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Published February 01, 2012, 07:46 PM

Late-summer hit for area crops?

GRAND FORKS, N.D. — A weather expert is predicting a hot, dry summer in the Upper Midwest, which might hurt crops. However, it may be too soon to say a drought is coming

By: Jonathan Knutson, Agweek

GRAND FORKS, N.D. — The Upper Midwest could be hit with a hot, dry late summer, which might hurt crops, a weather expert said.

“We could see a very hot August, a very hot September, and with a lack of precipitation,” said Leon Osborne, president and chief executive officer of Meridian Environmental Technology in Grand Forks, N.D.

Though the region isn’t necessarily headed for drought, “We may have turned a climate-shift corner,” he said.

Osborne spoke Feb. 1 in Grand Forks at a market outlook meeting sponsored by RML Trading of Grand Forks. About 225 people attended.

Also speaking were Steve Freed, vice president of research for ADM Investor Services, and Jay Lehr, an economist and futurist whose website says that he “makes people feel good about the environment and American agriculture.”

The Upper Midwest has been unusually wet for years. Many fields have been too wet to plant, particularly last spring.

But very little precipitation has fallen in the past few months, and most of the region now is in low-level drought, according to the U.S. Drought Monitor Index, an Omaha, Neb.-based partnership of federal and academic scientists.

“There are very strong indications” that the region’s so-called wet cycle has ended and that a dry cycle is beginning, Osborne said.

Though it’s too soon to know whether a drought is coming, “We are trending toward a drier environment that looks like it will be multi-year in nature,” he said.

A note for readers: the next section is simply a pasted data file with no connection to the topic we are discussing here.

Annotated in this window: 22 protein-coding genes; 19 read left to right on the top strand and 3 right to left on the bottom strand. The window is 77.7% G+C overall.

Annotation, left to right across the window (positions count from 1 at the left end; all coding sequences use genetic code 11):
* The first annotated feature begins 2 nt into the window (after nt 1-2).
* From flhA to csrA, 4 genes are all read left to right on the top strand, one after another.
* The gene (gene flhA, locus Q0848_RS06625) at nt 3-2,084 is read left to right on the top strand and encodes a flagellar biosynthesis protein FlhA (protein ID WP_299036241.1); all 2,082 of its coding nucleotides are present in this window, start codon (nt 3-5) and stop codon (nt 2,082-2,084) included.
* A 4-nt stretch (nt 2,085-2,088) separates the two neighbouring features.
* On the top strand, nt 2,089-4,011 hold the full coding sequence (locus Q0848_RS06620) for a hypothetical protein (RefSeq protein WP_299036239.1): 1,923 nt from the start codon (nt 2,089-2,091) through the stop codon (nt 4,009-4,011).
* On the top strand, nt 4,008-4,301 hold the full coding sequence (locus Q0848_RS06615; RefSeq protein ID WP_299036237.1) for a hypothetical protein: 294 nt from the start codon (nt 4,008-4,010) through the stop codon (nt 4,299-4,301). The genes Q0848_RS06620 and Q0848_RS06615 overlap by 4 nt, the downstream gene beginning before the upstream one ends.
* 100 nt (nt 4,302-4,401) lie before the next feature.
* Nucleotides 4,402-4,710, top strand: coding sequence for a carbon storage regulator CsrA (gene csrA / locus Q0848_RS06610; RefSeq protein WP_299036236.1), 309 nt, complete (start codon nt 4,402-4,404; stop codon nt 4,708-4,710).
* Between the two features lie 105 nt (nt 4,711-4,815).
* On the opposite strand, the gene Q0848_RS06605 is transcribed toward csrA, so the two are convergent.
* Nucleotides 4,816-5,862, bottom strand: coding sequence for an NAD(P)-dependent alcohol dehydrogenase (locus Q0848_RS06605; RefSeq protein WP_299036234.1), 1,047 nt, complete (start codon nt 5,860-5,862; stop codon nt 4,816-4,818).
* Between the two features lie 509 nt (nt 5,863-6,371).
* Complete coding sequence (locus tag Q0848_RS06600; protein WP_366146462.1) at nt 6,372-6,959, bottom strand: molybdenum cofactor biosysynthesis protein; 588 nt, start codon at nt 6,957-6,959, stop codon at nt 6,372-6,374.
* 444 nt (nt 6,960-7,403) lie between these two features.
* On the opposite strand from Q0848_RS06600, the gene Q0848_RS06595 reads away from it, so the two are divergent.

Osborne predicted below-normal precipitation through April, followed by above-average precipitation in May through the middle of June.

“Not way above normal on the precipitation, but enough to make it noticeable,” he said. After that, however, “We start to turn the spigot off.”

Given the forecast for a hot, dry August and September, “The question is, will we have enough soil moisture to finish out the crops?” he said.

Old, new predictions

Osborne predicted in December that the region would experience well-below-average temperatures this winter. So far, the exact opposite has been true. Other weather forecasters across the United States and Canada also mistakenly predicted an unusually cold winter, according to published reports.

“Clearly there were some surprises that came our way,” Osborne said Feb. 1.

“We’re not perfect. Hopefully, we’re better than we were last December,” he said of his previous prediction.

His new prediction is for near-normal temperatures, on average, through April, though major fluctuations are likely.

“It’s going to be a roller-coaster ride,” he said.

His initial prediction of a cold winter was based, in part, on the presence of La Nina, a weather phenomena involving cooling of tropical Pacific water, Osborne said.

But La Nina hasn’t had its typical effect this winter, he said.

Also contributing to the relatively warm winter is the jet stream, which has split in two and kept cold Arctic air to the north, Osborne said.

The jet stream is a current of fast-flowing air at high altitudes that plays an important role in weather formation.

The other speakers

Freed said that marketing grain, never an easy task, may be particularly difficult in 2012.

Volatile weather and the uncertain state of the global economy will complicate marketing, he said.

His best guess is that the world economy will slow this year and slow even more in 2013, which would work against crop prices, “unless there’s a weather problem” that cuts into production, he said.

He was optimistic about agriculture’s future, but stressed caution.

“I don’t think this (recent high prices and strong net profits) is a bubble,” he said.

Even so, several big crops in a row could push grain prices below the cost of production, he said.

Lehr said the public is out of touch with modern agriculture.

“Our biggest problem is, the public no longer respects us (or) understands what we do,” he said. “They no longer revere what we do.”

He urged farmers to spread their message outside their circle of fellow agriculturalists.

“We have to talk more to non-farmers,” he said.

Lehr was upbeat about agriculture’s short- and long-term future, stressing the value and importance of technology.

“The future has never been brighter,” he said.

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